There is the issue of extracurricular school activities. Please note that the swiss norm is that these take place outside of school and are organised by the parents, ie. sports, hobbies, etc. I do not know of any local swiss school that offers extracurriculars, so if this is important, you are definitely looking at a private or international school. Some Swiss local schools offer after school care, but I don't think this is what you were after.

Finally as to approach to learning as I call it. If you are used to the american style education, you might be in for a quick awakening in the swiss public schools. There is definitely a different style or approach, not saying it is bad or good, just likely very different than most anglo education systems. For this reason alone, I know many expat children that have struggled in the local schools, it nearly all has to do with how they are rewarded, and encouraged than anything to do with rote learning of letters for example. If this aspect is important, you may well need to consider an international or private school.

As for Japanese, I understand it is offered as an extra at the big international school in Geneva, but probably not much elsewhere. Although there are plenty of language schools, teachers, and tutors in Geneva that you could organise yourselves.
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Old 24.06.2012, 16:18
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Re: Tell me all about International Schooling! :) Good/ Bad and all in between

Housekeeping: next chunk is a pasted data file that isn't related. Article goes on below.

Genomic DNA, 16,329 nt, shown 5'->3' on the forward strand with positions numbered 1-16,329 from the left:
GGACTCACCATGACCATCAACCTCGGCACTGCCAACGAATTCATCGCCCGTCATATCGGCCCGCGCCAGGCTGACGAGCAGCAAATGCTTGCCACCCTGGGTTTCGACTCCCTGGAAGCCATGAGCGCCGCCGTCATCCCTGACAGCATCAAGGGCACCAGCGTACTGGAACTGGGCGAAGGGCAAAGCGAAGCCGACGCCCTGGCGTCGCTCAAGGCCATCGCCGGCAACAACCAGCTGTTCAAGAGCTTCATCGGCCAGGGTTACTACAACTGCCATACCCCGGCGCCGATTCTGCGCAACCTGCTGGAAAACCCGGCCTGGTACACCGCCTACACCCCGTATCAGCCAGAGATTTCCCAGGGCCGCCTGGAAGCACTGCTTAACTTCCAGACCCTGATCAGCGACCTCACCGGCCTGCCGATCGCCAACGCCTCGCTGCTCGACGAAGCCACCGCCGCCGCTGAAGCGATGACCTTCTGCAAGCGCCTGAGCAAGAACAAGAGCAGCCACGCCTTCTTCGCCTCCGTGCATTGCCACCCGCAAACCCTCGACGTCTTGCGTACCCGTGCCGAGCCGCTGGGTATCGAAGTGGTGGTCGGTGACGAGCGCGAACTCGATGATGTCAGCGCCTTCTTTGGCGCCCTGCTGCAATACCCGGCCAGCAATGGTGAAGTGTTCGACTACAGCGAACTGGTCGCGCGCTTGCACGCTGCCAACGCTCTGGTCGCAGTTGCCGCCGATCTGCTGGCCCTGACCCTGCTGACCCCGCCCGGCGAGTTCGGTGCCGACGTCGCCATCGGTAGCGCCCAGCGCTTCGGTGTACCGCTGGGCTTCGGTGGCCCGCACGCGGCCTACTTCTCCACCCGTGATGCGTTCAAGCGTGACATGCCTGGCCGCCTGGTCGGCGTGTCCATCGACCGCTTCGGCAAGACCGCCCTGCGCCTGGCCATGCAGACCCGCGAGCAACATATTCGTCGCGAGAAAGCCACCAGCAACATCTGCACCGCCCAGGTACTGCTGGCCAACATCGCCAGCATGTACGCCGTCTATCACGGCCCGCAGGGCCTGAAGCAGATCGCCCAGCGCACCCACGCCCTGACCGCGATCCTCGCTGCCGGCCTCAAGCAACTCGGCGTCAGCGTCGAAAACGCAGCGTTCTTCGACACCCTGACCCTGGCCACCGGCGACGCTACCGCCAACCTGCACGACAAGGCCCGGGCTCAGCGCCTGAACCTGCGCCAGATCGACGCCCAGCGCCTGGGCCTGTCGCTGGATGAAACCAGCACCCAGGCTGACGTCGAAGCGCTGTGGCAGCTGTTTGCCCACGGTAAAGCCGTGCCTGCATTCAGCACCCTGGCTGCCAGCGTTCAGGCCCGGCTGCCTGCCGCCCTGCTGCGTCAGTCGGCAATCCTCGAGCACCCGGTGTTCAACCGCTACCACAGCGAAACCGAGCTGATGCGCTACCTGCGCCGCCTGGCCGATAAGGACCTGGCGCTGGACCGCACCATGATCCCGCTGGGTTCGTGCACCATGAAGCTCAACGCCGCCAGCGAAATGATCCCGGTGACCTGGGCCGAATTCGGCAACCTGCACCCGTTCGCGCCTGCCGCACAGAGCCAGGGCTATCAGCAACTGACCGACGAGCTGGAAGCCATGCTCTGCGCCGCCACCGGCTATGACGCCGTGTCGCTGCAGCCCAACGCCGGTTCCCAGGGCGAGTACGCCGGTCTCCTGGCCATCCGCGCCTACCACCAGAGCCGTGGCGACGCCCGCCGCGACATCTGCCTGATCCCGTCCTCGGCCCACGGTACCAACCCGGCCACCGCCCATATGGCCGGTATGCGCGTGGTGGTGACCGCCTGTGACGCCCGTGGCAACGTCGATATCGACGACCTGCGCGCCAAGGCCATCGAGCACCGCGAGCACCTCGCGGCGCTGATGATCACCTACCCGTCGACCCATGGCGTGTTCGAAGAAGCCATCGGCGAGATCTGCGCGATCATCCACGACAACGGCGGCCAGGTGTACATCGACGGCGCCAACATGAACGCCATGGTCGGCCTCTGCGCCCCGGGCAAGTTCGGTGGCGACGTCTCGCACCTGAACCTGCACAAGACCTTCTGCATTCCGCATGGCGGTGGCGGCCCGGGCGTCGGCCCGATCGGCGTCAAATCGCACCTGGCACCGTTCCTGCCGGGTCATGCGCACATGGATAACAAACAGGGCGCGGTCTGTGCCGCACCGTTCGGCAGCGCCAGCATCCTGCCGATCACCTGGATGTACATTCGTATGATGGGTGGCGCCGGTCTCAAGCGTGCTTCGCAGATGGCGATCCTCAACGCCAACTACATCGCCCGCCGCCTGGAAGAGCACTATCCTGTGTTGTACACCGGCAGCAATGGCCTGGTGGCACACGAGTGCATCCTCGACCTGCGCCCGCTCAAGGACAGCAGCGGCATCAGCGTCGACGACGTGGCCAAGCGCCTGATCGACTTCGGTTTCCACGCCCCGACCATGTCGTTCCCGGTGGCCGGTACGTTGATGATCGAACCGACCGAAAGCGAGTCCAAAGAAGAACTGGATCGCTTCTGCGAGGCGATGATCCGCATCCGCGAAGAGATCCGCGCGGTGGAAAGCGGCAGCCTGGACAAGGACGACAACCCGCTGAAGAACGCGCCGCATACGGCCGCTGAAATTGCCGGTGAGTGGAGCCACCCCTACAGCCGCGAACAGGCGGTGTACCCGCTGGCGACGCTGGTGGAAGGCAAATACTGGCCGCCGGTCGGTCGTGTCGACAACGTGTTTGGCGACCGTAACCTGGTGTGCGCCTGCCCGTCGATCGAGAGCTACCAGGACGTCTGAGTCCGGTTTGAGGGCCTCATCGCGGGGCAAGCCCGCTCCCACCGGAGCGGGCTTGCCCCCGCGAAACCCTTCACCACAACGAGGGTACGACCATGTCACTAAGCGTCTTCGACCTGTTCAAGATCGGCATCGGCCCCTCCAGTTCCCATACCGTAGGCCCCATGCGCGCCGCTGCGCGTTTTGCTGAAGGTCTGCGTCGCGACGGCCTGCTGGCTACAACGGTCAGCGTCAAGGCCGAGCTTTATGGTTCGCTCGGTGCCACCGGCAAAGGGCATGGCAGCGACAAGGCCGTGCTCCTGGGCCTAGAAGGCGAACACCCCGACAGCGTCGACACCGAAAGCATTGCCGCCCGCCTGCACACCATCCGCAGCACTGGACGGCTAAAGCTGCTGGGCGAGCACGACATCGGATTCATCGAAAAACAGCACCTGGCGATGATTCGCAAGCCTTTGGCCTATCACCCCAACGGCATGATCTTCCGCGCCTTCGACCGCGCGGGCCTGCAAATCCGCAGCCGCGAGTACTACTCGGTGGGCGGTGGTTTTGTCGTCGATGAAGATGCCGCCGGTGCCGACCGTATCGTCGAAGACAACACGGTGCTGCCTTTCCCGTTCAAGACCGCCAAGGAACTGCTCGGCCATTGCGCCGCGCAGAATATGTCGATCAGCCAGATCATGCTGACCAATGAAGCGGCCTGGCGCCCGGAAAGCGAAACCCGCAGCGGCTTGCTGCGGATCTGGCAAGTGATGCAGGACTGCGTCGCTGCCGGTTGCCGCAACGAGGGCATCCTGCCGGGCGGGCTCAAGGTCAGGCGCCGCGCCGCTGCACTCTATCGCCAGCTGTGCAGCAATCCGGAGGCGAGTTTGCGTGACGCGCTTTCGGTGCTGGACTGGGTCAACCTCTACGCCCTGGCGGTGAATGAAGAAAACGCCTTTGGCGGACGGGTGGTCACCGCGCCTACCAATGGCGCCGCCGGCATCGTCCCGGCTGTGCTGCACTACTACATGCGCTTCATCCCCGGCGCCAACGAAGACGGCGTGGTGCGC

Our three children attended five international schools, over the span of 15 years. They were British, American and pure International systems. For the older two, who are highly academic, it was a dream. (Oxford and Skidmore..top grades) But, for our youngest, it was a nightmare. None of them had the sufficient resources to help him, and he is only dyslexic. Honestly, I could write a book...so, if you can predict your children may have special needs, do think about this decision.

Second, the financial impact is great. Even, if your company pays for it NOW, do understand life can change. Can you forecast the long term costs of international school through high school AND university abroad? Does it fit your budget long term? We are talking about serious money. It can definitely change holiday plans.

Depending upon the country, learning the local language might be easier or more difficult. In Madrid, access to locals was super easy, as was it in Mexico and Portugal. The Swiss (and my husband is Swiss...) are quite unique, in this area. If your chldren do not attend school with the local kids, they will probably not be invited to the neighbors houses (my experience..)

However, all things said, the philsophy of education is the biggest difference. And, depending upon the base system (ie British or American) there can be a big difference between those and local schools. Where do YOU feel most comfortable?

If you can afford the schools and the post graduate studies, then you have a choice. If not, I understand the Swiss university graduates are also very well educated.